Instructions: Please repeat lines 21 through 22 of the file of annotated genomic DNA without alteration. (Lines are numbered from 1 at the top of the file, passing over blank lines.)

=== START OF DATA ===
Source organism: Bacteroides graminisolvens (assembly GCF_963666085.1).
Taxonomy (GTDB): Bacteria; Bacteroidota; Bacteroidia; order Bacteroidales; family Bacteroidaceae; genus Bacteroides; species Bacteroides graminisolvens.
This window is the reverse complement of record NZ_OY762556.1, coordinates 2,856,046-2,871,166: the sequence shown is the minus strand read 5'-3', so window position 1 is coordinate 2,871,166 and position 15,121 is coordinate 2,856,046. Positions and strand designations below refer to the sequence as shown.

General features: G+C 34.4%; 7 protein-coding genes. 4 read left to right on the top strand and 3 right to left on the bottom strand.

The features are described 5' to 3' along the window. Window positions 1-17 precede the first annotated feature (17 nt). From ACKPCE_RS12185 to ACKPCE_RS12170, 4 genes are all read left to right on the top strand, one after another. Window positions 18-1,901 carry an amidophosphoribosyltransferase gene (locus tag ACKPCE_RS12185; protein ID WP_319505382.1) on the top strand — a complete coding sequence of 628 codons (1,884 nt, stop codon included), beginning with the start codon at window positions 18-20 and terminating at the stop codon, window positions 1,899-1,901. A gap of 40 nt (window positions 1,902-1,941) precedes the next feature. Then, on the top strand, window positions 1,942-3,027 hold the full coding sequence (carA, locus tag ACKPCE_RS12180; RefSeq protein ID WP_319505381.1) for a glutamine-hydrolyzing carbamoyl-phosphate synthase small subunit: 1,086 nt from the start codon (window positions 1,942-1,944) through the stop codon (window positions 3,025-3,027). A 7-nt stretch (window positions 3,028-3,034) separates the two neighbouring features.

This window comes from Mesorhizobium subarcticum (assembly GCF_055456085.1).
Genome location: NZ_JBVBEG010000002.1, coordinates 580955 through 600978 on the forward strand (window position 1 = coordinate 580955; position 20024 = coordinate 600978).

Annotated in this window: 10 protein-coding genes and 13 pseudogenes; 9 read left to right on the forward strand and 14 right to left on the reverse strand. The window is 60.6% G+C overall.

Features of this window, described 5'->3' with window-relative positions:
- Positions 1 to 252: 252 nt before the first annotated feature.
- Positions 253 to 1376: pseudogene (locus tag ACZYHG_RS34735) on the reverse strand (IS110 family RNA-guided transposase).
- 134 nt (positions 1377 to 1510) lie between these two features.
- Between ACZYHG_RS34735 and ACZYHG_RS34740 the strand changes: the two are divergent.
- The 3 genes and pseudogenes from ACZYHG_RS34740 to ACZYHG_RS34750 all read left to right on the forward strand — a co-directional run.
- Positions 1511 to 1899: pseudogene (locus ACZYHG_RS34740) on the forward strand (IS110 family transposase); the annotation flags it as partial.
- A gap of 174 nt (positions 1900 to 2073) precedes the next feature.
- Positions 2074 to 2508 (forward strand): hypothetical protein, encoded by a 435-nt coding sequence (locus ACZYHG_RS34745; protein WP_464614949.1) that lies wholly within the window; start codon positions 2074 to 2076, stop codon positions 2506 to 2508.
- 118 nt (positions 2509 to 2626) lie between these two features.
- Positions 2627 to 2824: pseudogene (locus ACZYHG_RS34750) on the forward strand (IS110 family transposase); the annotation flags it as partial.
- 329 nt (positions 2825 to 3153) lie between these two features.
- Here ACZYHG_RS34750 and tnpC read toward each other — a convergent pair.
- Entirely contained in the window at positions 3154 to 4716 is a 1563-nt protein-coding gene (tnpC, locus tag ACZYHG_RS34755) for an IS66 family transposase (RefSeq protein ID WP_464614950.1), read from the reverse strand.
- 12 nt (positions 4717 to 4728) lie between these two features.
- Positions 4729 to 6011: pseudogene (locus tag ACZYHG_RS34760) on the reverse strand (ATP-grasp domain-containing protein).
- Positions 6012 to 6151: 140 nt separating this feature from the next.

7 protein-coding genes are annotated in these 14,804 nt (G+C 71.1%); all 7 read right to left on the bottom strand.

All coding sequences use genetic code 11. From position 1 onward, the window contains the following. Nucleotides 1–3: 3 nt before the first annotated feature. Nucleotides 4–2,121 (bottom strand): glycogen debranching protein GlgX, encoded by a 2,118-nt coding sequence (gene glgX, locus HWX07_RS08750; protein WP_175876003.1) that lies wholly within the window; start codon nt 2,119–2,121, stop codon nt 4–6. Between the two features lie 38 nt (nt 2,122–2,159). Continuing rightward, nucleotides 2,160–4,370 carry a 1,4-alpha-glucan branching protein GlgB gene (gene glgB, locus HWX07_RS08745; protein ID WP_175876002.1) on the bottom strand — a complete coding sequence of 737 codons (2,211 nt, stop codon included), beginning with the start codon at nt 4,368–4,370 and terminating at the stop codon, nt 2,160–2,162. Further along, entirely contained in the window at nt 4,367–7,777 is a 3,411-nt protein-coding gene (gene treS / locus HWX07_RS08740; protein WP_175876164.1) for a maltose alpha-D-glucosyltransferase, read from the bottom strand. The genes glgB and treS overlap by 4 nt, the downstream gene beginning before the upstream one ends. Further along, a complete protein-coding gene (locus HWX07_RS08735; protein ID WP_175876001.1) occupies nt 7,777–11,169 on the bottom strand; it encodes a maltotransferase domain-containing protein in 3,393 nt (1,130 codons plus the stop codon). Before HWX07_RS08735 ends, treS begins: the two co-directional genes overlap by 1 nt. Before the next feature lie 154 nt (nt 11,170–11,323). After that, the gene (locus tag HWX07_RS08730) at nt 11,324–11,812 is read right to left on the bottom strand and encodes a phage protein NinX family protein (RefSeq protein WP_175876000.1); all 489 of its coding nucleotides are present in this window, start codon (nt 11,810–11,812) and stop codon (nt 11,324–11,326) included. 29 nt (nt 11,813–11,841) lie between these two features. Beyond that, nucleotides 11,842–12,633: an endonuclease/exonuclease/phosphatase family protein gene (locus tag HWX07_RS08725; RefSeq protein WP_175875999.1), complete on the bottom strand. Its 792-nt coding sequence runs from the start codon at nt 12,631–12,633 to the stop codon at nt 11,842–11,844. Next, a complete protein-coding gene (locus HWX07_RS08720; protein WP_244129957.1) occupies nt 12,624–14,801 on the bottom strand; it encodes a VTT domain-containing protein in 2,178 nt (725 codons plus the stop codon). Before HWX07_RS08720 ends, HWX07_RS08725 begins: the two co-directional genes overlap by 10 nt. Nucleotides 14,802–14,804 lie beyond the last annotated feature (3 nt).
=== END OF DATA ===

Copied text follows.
- Here ACZYHG_RS34750 and tnpC read toward each other — a convergent pair.
- Entirely contained in the window at positions 3154 to 4716 is a 1563-nt protein-coding gene (tnpC, locus tag ACZYHG_RS34755) for an IS66 family transposase (RefSeq protein ID WP_464614950.1), read from the reverse strand.